Instructional Design — mLearning
The term mlearning is short for “mobile learning.” It basically means elearning through a mobile device, such as a mp3 player (iPod), smart cellphone portable computer, or iPad. This means the learners do not have to be in a fixed, predetermined location.
mLearning has been defined as any activity that allows individuals to be more productive when consuming, interacting with, or creating information, mediated through a compact digital device that the individual carries on a regular basis, has reliable connectivity, nd fits in a pocket or purse (eLearning Guild, 2007).
Metcalf (2006) notes that mLearning combines the technologies of mobile computing with elearning and may be defined as any form of electronically delivered instruction material with an emphasis on Internet or wireless based technologies.
As noted in the above definitions, mlearning is mostly thought to be associated with a mobile device being connected to the Internet. mLearning relies on a device with anywhere, anytime wireless access and that it is based on these concepts Rosen (2010):
- Information is available anywhere there is Internet access
- Information is available anytime
- Information is available through devices that are becoming commonplace and will soon be affordable to most people.
- Information can be pushed from the environment to the learners and pulled by the learners from the environment
- The learning environment is fluid and adapts as the learner learns.
While this might seem to exclude the iPod due to its lack of wireless connection with the Internet, most writings include it because it can capture information from the internet by using a secondary device (personal computer) and its small size makes it an extremely portable mobile learning device, especially for podcasts. For more information see, Learning for iPods.
mLearning was first intended to deliver formal learning, such as sideshows or information; but with the rise of blogging and microblogging apps (such as Twitter or Yammer), it is now largely thought as an aid to informal learning (Pachler, Bachmair, Cook, 2009). That is, rather than delivering full courses, mlearning is more about performance support and complimenting learning (Clark, 2011).
This differs from dL (distance Learning) in that dL is mostly concerned with formal learning.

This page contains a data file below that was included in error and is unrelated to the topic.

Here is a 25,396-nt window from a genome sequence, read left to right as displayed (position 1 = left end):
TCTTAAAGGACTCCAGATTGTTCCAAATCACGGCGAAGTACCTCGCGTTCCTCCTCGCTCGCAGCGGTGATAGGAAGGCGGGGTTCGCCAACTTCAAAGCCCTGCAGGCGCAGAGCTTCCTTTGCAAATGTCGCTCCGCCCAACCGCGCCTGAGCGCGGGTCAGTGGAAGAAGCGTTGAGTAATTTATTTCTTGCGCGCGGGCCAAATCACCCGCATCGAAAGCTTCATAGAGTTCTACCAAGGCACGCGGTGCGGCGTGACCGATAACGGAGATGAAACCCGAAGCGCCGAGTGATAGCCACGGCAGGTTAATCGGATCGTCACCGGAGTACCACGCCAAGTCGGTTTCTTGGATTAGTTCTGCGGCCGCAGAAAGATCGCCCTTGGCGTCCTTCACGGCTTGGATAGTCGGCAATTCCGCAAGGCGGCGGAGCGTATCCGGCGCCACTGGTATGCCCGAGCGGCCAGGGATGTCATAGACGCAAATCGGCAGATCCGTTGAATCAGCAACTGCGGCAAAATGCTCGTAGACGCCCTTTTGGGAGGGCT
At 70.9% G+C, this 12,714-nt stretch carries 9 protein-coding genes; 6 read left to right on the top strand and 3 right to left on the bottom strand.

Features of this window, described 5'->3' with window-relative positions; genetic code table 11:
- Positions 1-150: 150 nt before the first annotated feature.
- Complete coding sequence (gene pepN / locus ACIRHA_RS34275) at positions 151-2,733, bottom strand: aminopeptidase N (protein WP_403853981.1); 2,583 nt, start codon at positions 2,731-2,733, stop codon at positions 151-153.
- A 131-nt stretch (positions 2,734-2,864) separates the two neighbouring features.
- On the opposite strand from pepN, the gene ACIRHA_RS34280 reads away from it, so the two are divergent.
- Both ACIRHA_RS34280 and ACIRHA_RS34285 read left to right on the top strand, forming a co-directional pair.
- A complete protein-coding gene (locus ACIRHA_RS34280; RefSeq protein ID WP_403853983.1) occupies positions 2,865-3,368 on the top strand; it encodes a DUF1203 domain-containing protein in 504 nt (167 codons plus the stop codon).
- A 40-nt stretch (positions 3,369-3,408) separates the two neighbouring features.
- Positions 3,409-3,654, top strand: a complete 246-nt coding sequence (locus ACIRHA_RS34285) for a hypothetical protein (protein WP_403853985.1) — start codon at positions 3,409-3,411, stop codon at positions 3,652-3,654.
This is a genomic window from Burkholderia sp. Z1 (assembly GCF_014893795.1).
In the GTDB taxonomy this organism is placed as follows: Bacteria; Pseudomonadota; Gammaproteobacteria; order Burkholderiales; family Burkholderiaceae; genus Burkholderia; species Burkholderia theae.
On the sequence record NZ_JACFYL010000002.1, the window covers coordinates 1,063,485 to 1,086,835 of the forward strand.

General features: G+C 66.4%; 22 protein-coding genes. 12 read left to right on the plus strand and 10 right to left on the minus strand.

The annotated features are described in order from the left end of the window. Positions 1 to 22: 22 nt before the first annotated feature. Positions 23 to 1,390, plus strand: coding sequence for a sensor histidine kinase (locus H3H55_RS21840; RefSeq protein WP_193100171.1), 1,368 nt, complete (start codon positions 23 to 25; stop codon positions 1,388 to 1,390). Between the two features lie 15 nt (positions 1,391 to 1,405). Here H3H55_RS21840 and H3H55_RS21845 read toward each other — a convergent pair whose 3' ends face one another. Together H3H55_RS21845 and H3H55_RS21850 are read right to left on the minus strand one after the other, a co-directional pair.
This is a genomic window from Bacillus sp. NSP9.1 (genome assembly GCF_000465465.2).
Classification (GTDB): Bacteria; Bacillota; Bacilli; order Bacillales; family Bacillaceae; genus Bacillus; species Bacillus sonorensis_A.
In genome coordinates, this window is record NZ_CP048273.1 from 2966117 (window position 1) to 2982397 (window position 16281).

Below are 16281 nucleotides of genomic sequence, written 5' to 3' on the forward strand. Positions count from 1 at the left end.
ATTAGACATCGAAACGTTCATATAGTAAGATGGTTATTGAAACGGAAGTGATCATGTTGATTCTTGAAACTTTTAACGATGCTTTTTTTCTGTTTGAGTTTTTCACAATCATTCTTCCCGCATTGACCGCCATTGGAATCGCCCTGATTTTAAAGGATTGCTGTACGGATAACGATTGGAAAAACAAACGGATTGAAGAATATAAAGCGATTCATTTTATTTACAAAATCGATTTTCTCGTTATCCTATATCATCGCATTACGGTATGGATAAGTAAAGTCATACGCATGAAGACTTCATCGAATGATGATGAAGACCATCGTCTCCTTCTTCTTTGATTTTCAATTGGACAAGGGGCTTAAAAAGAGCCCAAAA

One of mlearning's most interesting abilities is being able to shift learning across both time and space. For example, if all your perspective learners reside at company headquarters, then classroom training normally becomes easy to coordinate because of such scheduling programs as MS Outlook. If time is critical, such as the learners having different times that they need to learn something, then elearning becomes a consideration.
But if the learners are scattered across the country (such as salespersons) and time dictates the best time and place for them to learn, then mlearning might be a consideration. Of course just like anything else, it does have its certain limitations, mostly the small screen found on such portable devices. Thus while mlearning will never replace the classrooms or elearning, it is a good tool to consider when you have to shift the learning among places and time.
Its main strengths are that mobile devices are becoming quite ubiquitous and pervade across several generations of learners as a primary choice of communication, especially the younger generation.
Thus, mLearning also differs from dL in that while dL may place the students and instructors in the same time (synchronous learning), mlearning is normally performed asynchronously.
Note in this short video how mlearning ties in with social learning and social media.
Semour Papert said something to the effect that anything is easy if you can assimilate it to your collection of models. Thus one mental model is a small screen and/ or audio device that allows short bursts of learning, normally three to ten minutes in length. Due to its small size, chunking the material into small bites of learning seems to be the best option. If a learning episode is going to be much longer than these recommended chunks, then a more effective platform might be elearning or classroom training.
While learning used to be measured in hours or days, these smaller chunks of learning are now being measured in minutes (Stawarski, Gadd, 2010). This is largely due to the massive amounts of information that we are now consuming or learning just-in-time to complete our daily tasks.
Clark, Q. (2011). Designing mLearning: Tapping into the Mobile Revolution for Organizational Performance. San Francisco: Pfeiffer.
eLearning Guide, (2007). 360 Mobile Learning Research Report. Santa Rosa, CA.
Metcalf, D. (2006). M-Learning: Mobile E-Learning. Amherst, MA: HRD Press, Inc
Pachler, N. & Bachmair, B., Cook, J. (2009). Mobile Learning: Structures, Agency, Practices. New York: Springer.
Rosen, L. D. (2010). Understanding the iGeneration and the Way They Learn. New York: Palgrave Macmillan.
Stawarski, C. A., & Gadd, R. (2010). Evaluating mLearning. In ASTD Handbook for Measuring and Evaluating Training. Phillips, P. P. (ed). Danvers, MA: ASTD Press.